This past Friday was a fast day, and after waking up with a mild headache, I sensed I might not have the stamina to make food for Shabbos. My freezer was sadly devoid of anything I could pull out in a pinch, so I went to a nearby restaurant to pick up some eats. As I was deliberating between the chickpea salad and the potato salad, a gust of cold air and the tinkle of a bell signaled a new customer. Some disgruntled muttering and profanity signaled the state of mind of said customer.
“Kosher food makes me sick. I wouldn’t eat this stuff if you paid me.”
I’m cleaning his language up for you (you’re welcome).
Almost involuntary, I turned toward whoever was making such an entrance. He was a tall, stately man, with well-coiffed silver hair and an elegant black overcoat. Perhaps in his seventies, though I’ve never been great at estimating age. He was now standing right next to me.
To no one in particular, he said,
“You people don’t know what you’re missing.”
Upset at the uncouth nature of his remarks, I replied.
“Actually, I do know what I’m missing. I ate treif for years, and now I keep kosher and I love it.”
He had no congruent response to that, and I went on to attempt at engaging him in small talk so he would at least stop swearing for a few minutes. It turned out that he had a friend who ordered food from the store and he was picking it up. The light conversation worked to some degree, but when it was my turn to order, he went back to his colorful recriminations of the Orthodox lifestyle.
It was a bizarre experience, and I found myself wondering, “what can I learn from this?”
Not that I could ever truly know why he was behaving in such a rude fashion, but the first thing that came to mind is that maybe he had had some extremely negative experience with Orthodoxy, or kosher food, that would result in such a visceral reaction. It’s one thing to disapprove of organized religion, or think keeping kosher is a backward practice, or whatever, but it’s another thing to go into a kosher establishment, surrounded by Jews who are buying kosher food, and start cursing about it.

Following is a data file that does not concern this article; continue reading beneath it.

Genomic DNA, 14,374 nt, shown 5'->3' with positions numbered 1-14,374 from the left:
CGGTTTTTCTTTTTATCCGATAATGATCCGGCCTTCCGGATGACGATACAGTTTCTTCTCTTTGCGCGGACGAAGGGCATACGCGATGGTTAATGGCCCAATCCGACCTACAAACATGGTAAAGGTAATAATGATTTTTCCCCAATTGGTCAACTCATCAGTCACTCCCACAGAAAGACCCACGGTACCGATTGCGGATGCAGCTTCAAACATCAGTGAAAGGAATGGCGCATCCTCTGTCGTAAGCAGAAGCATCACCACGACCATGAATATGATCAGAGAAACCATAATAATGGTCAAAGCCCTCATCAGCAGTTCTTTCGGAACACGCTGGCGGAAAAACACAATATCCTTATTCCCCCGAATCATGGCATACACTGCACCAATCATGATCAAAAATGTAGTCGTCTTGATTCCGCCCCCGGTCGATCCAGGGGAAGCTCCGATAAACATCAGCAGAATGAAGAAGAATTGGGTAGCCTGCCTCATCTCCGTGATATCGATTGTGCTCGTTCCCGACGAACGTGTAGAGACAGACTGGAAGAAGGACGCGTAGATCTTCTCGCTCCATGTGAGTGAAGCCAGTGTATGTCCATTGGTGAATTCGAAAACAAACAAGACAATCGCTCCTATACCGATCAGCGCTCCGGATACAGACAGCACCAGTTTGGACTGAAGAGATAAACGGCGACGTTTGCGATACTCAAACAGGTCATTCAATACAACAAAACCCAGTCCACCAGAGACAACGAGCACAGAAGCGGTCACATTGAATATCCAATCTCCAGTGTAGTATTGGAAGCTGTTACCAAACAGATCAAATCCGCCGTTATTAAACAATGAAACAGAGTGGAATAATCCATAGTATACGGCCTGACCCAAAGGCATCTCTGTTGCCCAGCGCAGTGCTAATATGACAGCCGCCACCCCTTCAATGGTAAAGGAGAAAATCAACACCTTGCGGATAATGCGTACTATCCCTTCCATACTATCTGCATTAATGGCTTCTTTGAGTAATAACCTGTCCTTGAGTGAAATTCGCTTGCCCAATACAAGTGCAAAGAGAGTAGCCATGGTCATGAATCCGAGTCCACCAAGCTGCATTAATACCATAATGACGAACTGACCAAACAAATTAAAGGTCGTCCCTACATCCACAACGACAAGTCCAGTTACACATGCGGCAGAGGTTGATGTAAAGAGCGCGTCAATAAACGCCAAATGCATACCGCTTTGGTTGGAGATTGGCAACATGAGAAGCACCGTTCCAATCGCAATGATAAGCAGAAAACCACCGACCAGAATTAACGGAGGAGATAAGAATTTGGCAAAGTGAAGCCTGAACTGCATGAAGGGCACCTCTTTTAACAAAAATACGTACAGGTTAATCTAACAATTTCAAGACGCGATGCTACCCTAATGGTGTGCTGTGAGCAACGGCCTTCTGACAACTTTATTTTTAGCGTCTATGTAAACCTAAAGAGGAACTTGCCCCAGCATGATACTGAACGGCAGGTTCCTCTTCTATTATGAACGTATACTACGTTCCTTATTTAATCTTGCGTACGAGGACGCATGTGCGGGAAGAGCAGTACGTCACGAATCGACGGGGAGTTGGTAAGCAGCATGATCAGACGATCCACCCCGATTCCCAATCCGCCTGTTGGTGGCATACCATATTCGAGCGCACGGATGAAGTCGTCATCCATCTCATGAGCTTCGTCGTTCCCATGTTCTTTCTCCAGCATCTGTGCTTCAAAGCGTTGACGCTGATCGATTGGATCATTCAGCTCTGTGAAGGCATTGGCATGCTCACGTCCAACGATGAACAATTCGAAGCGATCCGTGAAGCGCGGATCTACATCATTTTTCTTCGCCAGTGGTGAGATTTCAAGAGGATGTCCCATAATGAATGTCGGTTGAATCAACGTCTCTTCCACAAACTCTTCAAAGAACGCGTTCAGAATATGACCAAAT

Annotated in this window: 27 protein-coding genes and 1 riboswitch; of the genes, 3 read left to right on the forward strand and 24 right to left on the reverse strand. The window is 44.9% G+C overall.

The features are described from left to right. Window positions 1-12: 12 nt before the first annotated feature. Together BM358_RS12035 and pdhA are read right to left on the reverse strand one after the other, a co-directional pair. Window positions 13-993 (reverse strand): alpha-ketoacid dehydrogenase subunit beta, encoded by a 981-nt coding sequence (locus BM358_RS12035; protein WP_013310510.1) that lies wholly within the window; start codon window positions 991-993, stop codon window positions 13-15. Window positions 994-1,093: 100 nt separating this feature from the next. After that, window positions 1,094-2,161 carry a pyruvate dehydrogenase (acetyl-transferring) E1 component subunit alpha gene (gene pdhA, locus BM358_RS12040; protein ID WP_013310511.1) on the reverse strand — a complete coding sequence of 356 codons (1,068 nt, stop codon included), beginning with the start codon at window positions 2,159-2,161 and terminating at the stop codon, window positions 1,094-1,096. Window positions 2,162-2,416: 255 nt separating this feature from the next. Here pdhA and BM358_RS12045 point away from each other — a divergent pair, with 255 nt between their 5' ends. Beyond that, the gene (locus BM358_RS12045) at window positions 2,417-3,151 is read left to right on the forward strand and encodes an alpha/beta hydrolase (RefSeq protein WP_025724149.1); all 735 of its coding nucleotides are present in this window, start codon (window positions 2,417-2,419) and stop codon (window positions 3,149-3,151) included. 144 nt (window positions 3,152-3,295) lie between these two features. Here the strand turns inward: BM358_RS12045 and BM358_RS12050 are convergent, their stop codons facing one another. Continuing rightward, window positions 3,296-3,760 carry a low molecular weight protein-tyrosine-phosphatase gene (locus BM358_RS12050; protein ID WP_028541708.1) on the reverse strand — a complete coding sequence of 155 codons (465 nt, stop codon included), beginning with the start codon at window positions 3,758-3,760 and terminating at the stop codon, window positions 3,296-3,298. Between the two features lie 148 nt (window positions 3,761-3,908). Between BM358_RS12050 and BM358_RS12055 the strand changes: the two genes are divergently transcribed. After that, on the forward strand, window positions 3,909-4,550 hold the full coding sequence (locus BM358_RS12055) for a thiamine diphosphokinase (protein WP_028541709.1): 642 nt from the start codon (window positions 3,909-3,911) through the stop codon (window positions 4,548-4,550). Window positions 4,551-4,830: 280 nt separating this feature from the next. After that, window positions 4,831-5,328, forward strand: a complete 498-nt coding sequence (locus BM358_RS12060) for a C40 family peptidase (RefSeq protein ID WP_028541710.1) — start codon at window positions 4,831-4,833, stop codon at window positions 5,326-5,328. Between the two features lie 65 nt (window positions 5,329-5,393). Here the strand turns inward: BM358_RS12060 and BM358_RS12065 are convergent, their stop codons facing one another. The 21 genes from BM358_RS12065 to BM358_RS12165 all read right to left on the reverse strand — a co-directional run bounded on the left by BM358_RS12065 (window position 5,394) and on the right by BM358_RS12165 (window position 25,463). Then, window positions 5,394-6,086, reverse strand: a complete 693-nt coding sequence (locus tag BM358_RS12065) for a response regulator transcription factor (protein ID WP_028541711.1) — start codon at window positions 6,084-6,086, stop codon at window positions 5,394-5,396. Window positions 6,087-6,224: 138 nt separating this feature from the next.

You know? It just reminded me of emotional reaction.
And that made me think about how, when we’re in the middle of a reaction, we don’t always make great choices, and we don’t always react in socially acceptable ways. We all have triggers; we all have buttons that get pushed. And I know that I can look a little ridiculous when I’m reacting to pushed buttons. Who doesn’t?
Something that I have really come to appreciate in my practice of Judaism is the concept that we can rise above our buttons being pushed. We don’t have to live in a world of blind emotional reaction. We can transcend that and live in the present, experiencing our emotions instead of being held hostage by them.
It’s the idea of perfecting one’s middos, or character traits. Some call it mussar.
Basically, Judaism rejects the concept of “That’s just how I am. I’m just angry/jealous/lazy. There’s nothing I can do about it.” No. There is absolutely something you can do about it. It’s not easy, and Rabbi Yisroel Salanter, the great authority on mussar stated that it’s easier to learn the entire Talmud that perfect one character trait (translation: it’s pretty hard). But the working on it, the humility that comes with acknowledging our failings, and the self-love that comes with cutting ourselves some slack when we fail, but giving ourselves reasonable goals to achieve? That is invaluable. Like Ruchi Koval has said, the prize is the process.
Am I still sometimes blinded by emotion? Absolutely. Have I seen progress in the areas that I’ve worked on? Thankfully, yes. So even though I’m not exactly Rebbetzin Kanievsky at this point in my life, I know that I am doing what I can to work on myself, and that I am doing so through the long chain of tradition that includes things like keeping kosher. And I wish that I could have told that to the disgruntled customer, that I could have shown him the beauty and meaning I see in the tradition that he was disparaging.
And that kosher food is really very tasty.